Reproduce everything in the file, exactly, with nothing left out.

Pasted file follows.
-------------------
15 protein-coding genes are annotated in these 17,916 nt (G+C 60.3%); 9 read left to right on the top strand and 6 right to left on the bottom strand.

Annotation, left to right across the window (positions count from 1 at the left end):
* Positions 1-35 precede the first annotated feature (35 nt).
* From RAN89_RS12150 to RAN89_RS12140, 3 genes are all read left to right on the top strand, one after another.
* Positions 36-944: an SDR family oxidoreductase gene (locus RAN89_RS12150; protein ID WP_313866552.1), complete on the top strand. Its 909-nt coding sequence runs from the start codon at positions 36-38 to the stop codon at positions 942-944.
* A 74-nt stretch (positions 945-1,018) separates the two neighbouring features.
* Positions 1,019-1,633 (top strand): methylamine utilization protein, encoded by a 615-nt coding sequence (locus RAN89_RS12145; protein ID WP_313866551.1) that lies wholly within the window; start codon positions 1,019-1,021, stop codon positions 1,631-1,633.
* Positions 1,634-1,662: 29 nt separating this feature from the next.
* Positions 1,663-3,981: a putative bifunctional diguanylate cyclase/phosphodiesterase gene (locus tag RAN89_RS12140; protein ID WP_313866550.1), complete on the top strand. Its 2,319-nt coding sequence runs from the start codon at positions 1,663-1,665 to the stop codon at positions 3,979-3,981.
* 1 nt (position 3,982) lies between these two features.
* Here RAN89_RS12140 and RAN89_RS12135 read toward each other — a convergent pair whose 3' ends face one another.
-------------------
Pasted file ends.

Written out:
15 protein-coding genes are annotated in these 17,916 nt (G+C 60.3%); 9 read left to right on the top strand and 6 right to left on the bottom strand.

Annotation, left to right across the window (positions count from 1 at the left end):
* Positions 1-35 precede the first annotated feature (35 nt).
* From RAN89_RS12150 to RAN89_RS12140, 3 genes are all read left to right on the top strand, one after another.
* Positions 36-944: an SDR family oxidoreductase gene (locus RAN89_RS12150; protein ID WP_313866552.1), complete on the top strand. Its 909-nt coding sequence runs from the start codon at positions 36-38 to the stop codon at positions 942-944.
* A 74-nt stretch (positions 945-1,018) separates the two neighbouring features.
* Positions 1,019-1,633 (top strand): methylamine utilization protein, encoded by a 615-nt coding sequence (locus RAN89_RS12145; protein ID WP_313866551.1) that lies wholly within the window; start codon positions 1,019-1,021, stop codon positions 1,631-1,633.
* Positions 1,634-1,662: 29 nt separating this feature from the next.
* Positions 1,663-3,981: a putative bifunctional diguanylate cyclase/phosphodiesterase gene (locus tag RAN89_RS12140; protein ID WP_313866550.1), complete on the top strand. Its 2,319-nt coding sequence runs from the start codon at positions 1,663-1,665 to the stop codon at positions 3,979-3,981.
* 1 nt (position 3,982) lies between these two features.
* Here RAN89_RS12140 and RAN89_RS12135 read toward each other — a convergent pair whose 3' ends face one another.